When I say “let go” I mean the act of surrendering to the realm of possibility, that in performance, anything can happen. Trouble spots I’ve practiced ten-thousand times all of a sudden feel insecure while sections I’ve worried about for months go off without a hitch. As is always the case with chamber music, we have to dance in step together so that means fitting what you are doing with another independent agent. And that final question, "will the adrenaline hurt me or help me?" Yes, this is the true terror of performance. Change, unpredictable and uncontrollable change. The fear of the unknown is so strong that I have even found myself answering the questions about my program preparation with “I don’t think its going to be good…” I would rather it be negative than not know what it will be. I would rather set myself up for failure than consider that I have no real control over what will happen.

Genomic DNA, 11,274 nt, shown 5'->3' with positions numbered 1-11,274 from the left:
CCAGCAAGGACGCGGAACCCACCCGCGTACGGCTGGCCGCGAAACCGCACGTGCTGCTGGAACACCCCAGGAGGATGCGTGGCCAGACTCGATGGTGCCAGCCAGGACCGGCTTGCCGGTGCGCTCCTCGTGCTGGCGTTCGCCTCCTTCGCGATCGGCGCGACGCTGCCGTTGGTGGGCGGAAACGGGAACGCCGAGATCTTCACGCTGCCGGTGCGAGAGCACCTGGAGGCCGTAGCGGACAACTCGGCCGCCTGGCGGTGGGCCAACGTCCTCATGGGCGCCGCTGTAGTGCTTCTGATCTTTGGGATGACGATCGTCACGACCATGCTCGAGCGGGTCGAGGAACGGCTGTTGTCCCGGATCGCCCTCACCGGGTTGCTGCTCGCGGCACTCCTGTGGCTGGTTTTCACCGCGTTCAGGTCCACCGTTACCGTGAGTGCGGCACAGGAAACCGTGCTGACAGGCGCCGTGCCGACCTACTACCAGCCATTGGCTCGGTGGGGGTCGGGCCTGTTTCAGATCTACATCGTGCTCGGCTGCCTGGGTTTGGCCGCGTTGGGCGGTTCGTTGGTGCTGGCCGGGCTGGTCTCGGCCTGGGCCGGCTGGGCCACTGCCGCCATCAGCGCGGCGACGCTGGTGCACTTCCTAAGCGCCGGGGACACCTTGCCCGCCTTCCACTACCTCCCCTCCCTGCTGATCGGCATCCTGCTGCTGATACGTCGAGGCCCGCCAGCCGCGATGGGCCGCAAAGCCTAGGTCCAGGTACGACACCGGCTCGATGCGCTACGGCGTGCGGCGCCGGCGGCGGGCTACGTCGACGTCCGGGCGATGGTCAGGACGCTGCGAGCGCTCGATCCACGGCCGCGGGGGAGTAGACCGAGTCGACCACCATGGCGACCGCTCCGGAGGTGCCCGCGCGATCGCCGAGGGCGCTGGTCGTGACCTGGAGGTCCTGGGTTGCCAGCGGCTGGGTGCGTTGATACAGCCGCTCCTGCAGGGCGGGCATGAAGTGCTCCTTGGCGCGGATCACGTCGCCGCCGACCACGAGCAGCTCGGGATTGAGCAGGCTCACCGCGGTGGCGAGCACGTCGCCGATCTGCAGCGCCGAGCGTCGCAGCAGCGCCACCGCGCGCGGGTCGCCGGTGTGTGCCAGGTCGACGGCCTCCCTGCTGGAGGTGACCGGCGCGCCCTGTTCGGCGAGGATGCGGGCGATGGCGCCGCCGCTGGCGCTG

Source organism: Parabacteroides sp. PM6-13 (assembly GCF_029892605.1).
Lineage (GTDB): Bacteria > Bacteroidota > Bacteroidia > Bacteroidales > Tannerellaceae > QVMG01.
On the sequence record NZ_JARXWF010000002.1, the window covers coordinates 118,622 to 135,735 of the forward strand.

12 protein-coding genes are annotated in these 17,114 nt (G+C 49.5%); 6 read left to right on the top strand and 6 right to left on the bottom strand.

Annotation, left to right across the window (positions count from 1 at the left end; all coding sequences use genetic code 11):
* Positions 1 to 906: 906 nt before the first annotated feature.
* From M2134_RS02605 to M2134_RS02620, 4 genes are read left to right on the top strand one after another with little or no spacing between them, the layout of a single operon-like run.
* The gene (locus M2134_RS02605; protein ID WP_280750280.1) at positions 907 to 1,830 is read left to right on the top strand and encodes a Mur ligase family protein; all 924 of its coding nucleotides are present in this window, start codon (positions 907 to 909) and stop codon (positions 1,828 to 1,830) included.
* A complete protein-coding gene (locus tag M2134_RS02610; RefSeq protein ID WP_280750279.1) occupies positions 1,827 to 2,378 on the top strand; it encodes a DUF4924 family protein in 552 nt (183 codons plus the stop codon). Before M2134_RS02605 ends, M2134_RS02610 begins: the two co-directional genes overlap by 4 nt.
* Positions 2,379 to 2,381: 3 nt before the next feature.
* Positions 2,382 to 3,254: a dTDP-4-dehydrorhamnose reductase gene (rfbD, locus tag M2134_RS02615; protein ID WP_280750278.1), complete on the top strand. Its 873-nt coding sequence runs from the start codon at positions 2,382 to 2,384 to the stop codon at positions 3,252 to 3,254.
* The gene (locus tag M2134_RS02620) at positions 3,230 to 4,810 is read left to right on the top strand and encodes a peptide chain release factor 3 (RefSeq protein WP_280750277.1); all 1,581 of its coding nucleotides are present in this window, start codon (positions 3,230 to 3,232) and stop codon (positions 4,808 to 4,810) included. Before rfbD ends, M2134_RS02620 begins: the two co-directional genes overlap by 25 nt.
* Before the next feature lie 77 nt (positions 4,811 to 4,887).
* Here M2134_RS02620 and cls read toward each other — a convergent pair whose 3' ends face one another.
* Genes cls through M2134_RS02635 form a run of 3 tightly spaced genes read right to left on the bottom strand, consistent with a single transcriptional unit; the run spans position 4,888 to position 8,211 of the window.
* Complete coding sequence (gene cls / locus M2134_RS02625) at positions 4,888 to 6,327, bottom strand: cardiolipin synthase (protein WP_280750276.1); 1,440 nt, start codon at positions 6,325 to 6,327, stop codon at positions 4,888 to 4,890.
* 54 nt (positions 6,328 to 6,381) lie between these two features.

Over the course of the last few months I have had to discover another way of being, partly through the discipline of cello, but also from practicing yoga. The other day, as I was sitting on my mat, I said to myself calmly, “what am I feeling?” I answered back “Actually… I feel terrible… horribly anxious and I know I shouldn’t, I should be more prepared than this, I should be acing this I should… ” The blockage wasn’t the anxiety itself, it was the expectation that I should be sailing through this with ease. I came to the conclusion that “yup, that’s a silly expectation to put on yourself, so just be okay being worried about it.” It was at that point that everything became okay.
Just kidding. That’s a complete lie. Everything was not okay nor will it be but the important point is that I accepted that it wasn’t so I could move forward. Being open, and therefore vulnerable, to what will or will not happen, is the way of decisive action. When mental space is created, one can rationally and expressively react outwards rather than emotionally and instinctively retract inwards. As Mr. Starker always said with a slight smirk, “don’t get excited, create excitement.”